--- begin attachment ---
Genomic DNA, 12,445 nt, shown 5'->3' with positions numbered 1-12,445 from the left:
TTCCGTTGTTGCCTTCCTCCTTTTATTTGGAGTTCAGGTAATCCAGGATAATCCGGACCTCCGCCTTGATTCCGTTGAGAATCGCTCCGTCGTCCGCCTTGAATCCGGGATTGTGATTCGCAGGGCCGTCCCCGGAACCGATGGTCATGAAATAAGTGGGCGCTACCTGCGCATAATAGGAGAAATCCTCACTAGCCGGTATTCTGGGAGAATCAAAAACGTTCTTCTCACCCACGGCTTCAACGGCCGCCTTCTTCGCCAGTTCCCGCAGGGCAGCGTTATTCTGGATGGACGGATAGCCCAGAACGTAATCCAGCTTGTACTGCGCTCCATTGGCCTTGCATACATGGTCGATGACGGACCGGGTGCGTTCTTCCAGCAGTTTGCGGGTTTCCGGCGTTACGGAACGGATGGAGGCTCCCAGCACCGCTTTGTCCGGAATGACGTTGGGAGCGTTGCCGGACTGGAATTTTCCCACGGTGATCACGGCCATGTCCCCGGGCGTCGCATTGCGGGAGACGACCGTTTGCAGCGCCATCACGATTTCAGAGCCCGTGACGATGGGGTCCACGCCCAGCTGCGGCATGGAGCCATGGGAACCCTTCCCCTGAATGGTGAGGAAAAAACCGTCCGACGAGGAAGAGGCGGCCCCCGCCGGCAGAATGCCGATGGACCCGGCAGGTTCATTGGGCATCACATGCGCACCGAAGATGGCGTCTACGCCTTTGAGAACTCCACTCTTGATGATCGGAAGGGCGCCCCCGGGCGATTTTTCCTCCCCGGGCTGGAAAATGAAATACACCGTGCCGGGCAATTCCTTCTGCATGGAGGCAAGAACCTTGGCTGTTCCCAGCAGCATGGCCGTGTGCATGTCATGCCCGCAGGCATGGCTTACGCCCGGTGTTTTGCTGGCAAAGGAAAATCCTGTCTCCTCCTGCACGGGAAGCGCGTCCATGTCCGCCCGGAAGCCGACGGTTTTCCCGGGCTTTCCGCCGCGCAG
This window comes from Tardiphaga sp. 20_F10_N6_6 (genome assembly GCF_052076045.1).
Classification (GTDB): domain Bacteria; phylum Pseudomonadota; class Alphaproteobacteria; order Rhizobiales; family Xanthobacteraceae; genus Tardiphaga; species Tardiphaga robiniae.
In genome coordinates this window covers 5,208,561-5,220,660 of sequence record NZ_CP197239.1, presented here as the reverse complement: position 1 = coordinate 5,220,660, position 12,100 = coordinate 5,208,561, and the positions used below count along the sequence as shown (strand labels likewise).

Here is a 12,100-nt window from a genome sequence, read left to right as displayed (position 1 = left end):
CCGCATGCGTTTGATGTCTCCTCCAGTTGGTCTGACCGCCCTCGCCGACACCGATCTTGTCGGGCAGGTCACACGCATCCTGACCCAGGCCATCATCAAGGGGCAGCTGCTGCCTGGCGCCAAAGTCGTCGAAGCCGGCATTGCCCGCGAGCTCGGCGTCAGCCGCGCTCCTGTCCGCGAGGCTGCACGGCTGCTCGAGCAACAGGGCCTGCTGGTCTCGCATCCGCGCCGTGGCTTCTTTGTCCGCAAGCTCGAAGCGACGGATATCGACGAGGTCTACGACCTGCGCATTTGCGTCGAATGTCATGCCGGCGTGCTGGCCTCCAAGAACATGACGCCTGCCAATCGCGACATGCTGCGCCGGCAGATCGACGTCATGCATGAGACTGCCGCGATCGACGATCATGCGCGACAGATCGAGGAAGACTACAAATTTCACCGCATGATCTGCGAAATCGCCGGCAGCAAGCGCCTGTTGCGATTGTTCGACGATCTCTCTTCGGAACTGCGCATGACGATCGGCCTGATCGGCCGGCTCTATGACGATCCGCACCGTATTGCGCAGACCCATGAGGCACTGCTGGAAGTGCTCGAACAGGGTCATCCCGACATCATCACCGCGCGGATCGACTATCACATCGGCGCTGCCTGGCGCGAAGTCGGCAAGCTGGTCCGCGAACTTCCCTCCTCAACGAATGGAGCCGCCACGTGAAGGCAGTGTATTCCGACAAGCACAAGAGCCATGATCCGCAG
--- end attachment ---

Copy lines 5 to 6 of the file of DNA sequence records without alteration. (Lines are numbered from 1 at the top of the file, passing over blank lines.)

In genome coordinates this window covers 5,208,561-5,220,660 of sequence record NZ_CP197239.1, presented here as the reverse complement: position 1 = coordinate 5,220,660, position 12,100 = coordinate 5,208,561, and the positions used below count along the sequence as shown (strand labels likewise).

Here is a 12,100-nt window from a genome sequence, read left to right as displayed (position 1 = left end):